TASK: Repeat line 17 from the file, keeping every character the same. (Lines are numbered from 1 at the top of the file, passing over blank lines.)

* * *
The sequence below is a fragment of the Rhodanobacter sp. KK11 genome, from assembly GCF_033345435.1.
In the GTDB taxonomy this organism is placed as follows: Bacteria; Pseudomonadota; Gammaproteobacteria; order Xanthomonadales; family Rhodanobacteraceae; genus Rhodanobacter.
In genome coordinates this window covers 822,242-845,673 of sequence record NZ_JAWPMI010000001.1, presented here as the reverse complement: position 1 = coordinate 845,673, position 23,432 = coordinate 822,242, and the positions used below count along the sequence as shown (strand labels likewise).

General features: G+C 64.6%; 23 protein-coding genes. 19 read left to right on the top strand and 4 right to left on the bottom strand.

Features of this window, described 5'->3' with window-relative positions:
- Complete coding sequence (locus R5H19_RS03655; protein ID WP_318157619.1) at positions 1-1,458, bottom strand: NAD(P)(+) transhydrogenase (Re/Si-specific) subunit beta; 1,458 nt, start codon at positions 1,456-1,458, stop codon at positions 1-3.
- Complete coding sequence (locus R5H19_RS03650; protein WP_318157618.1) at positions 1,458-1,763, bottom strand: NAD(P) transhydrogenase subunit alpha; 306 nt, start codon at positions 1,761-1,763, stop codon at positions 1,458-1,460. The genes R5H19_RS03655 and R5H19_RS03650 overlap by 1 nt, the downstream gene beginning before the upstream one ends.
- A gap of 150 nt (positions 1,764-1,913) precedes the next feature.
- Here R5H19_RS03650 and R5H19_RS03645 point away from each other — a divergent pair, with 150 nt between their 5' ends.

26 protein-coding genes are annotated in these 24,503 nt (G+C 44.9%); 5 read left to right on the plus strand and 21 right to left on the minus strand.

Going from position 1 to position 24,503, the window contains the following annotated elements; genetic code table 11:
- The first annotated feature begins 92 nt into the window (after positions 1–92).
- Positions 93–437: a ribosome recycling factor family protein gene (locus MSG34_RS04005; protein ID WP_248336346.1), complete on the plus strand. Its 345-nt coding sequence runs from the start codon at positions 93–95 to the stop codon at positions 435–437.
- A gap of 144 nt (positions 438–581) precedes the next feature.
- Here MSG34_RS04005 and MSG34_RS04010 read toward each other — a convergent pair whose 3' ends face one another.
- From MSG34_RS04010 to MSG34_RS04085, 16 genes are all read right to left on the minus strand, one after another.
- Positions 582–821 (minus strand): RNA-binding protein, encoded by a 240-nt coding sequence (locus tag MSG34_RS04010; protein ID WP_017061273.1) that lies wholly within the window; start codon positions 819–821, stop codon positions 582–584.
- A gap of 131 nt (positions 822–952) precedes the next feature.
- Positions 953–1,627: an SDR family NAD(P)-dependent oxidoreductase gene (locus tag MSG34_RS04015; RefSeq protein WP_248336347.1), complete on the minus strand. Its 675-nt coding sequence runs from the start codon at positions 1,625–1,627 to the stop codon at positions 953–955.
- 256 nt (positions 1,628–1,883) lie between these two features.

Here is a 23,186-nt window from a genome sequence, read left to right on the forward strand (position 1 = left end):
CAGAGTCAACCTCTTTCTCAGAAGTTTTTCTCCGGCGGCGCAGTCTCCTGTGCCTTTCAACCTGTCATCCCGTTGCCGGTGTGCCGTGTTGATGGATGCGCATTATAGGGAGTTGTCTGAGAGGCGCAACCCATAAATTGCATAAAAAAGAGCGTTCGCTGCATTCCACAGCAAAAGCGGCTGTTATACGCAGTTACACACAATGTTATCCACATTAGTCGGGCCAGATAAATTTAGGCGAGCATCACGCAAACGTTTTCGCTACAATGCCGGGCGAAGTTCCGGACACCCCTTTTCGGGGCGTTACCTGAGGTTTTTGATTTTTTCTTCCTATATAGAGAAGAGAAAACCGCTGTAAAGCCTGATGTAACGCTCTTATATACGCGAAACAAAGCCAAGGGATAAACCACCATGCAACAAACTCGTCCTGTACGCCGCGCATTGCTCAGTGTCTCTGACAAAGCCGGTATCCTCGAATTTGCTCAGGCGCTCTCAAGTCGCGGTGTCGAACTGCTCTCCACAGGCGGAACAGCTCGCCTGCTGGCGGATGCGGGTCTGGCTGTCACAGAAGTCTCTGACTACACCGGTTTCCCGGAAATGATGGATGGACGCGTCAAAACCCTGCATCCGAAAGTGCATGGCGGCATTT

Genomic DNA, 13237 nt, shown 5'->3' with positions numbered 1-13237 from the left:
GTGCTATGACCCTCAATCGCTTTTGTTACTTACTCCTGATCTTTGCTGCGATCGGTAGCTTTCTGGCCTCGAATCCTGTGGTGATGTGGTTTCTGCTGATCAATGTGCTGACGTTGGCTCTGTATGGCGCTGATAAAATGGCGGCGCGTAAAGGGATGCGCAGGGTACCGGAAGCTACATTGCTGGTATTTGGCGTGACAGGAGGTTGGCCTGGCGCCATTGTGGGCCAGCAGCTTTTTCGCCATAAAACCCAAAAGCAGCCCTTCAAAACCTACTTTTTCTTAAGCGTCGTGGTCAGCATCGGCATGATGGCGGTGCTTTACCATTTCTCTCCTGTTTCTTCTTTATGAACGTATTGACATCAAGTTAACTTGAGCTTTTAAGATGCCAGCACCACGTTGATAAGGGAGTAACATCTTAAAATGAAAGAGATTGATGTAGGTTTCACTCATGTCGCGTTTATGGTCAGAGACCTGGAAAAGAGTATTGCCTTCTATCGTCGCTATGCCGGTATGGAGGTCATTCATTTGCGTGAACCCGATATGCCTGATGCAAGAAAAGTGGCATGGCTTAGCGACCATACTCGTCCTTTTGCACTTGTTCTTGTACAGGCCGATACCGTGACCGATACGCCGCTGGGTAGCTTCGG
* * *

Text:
- Positions 582–821 (minus strand): RNA-binding protein, encoded by a 240-nt coding sequence (locus tag MSG34_RS04010; protein ID WP_017061273.1) that lies wholly within the window; start codon positions 819–821, stop codon positions 582–584.